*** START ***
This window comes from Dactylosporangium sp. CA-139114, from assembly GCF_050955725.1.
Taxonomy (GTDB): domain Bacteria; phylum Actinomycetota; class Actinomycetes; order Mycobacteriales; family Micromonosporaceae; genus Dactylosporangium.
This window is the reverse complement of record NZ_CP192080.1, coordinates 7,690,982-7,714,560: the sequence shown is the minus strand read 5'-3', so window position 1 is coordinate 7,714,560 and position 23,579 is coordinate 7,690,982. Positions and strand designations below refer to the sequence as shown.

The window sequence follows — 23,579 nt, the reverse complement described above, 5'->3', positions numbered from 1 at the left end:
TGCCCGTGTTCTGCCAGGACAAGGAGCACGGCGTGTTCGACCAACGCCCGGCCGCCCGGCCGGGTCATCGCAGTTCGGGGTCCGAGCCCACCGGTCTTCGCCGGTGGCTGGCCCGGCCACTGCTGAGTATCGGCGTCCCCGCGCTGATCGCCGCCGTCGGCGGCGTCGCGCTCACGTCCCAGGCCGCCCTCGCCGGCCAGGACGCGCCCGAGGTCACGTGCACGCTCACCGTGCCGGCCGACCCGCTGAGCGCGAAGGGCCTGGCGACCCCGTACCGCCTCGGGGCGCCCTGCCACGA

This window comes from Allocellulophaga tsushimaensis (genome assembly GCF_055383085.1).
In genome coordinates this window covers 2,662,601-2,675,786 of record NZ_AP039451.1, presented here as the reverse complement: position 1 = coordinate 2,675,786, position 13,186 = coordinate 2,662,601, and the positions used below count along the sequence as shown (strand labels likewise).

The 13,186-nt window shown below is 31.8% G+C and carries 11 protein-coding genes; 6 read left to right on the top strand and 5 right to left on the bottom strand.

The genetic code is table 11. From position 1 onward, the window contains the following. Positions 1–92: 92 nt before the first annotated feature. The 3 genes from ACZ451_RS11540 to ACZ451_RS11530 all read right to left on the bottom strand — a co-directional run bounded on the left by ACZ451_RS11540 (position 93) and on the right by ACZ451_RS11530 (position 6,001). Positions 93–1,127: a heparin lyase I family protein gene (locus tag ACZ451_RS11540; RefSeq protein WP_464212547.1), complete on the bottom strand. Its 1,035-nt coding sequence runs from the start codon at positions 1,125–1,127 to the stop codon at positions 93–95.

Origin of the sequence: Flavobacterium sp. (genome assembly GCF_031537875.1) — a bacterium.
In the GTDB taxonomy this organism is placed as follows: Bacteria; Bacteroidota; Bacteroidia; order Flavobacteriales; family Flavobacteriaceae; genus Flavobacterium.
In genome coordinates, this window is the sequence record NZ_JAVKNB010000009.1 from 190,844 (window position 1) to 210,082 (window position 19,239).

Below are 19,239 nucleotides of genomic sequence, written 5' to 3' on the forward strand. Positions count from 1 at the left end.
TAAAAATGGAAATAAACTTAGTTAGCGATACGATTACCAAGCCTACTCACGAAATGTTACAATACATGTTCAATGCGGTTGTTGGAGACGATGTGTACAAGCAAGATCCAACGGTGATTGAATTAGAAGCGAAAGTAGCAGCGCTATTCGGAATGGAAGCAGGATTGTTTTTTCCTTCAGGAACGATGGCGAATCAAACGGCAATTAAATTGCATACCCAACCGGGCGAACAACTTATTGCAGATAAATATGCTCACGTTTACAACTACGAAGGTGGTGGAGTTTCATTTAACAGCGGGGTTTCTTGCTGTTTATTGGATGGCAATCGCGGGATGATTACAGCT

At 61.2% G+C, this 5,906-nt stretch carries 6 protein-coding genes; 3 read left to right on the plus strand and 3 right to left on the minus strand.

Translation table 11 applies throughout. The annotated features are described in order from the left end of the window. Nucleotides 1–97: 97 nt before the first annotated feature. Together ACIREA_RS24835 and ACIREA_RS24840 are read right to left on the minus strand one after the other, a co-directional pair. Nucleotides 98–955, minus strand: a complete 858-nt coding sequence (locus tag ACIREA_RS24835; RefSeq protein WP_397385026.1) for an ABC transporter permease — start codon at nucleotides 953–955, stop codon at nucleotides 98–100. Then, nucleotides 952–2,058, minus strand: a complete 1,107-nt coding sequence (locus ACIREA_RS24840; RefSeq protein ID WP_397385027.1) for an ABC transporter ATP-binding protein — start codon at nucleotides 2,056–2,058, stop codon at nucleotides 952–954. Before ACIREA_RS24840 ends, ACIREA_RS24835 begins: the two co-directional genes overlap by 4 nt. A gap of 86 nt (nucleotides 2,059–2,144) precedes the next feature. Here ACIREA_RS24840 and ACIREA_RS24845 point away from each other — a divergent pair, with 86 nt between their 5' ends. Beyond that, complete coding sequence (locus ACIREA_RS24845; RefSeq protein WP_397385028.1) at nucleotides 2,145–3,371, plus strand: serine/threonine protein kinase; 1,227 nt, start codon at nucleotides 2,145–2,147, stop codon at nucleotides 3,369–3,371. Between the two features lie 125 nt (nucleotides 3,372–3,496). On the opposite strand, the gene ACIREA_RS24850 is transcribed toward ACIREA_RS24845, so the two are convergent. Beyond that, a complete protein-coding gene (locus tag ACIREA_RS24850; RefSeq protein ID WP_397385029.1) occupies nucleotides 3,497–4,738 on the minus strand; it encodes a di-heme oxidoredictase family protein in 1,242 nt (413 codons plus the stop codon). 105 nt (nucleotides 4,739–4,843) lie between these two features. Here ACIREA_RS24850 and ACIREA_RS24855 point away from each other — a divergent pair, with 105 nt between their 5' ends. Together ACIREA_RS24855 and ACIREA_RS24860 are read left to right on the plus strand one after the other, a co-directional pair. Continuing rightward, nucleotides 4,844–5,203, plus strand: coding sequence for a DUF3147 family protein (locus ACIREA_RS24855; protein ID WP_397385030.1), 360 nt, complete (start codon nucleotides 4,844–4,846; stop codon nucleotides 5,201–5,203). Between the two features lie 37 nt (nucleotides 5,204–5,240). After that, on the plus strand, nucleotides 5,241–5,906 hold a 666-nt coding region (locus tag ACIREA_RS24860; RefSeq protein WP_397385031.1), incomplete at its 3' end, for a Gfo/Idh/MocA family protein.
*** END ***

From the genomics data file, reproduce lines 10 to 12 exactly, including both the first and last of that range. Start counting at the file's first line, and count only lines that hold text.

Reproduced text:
Origin of the sequence: Flavobacterium sp. (genome assembly GCF_031537875.1) — a bacterium.
In the GTDB taxonomy this organism is placed as follows: Bacteria; Bacteroidota; Bacteroidia; order Flavobacteriales; family Flavobacteriaceae; genus Flavobacterium.
In genome coordinates, this window is the sequence record NZ_JAVKNB010000009.1 from 190,844 (window position 1) to 210,082 (window position 19,239).